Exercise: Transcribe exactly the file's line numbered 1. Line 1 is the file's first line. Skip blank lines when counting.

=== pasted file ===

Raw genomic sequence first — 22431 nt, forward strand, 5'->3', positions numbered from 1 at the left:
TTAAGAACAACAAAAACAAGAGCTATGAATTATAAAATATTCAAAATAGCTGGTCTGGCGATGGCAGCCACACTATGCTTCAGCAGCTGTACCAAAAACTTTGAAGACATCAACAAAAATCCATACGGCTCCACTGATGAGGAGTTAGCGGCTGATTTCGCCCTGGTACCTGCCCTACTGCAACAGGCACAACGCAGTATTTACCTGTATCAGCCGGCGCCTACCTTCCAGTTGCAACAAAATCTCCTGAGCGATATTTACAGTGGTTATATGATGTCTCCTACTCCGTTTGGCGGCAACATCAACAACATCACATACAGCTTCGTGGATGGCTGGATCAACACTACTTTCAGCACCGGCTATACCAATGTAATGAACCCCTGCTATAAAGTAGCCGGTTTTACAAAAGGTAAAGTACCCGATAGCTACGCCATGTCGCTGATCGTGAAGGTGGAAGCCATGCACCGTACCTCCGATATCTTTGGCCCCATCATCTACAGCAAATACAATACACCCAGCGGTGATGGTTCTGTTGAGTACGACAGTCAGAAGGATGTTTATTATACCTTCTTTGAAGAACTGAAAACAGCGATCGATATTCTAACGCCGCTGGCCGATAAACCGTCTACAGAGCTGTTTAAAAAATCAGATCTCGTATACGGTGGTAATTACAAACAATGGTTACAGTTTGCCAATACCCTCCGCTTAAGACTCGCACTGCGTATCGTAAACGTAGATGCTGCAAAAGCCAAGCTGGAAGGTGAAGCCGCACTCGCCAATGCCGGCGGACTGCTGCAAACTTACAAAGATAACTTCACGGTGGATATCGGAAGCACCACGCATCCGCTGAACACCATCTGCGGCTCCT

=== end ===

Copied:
Raw genomic sequence first — 22431 nt, forward strand, 5'->3', positions numbered from 1 at the left: